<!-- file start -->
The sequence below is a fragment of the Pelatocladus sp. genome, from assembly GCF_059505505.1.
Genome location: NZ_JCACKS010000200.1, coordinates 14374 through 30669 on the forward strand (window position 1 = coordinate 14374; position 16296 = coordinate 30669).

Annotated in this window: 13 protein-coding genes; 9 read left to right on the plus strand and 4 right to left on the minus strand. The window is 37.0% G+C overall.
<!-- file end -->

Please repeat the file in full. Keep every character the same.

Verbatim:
The sequence below is a fragment of the Pelatocladus sp. genome, from assembly GCF_059505505.1.
Genome location: NZ_JCACKS010000200.1, coordinates 14374 through 30669 on the forward strand (window position 1 = coordinate 14374; position 16296 = coordinate 30669).

Annotated in this window: 13 protein-coding genes; 9 read left to right on the plus strand and 4 right to left on the minus strand. The window is 37.0% G+C overall.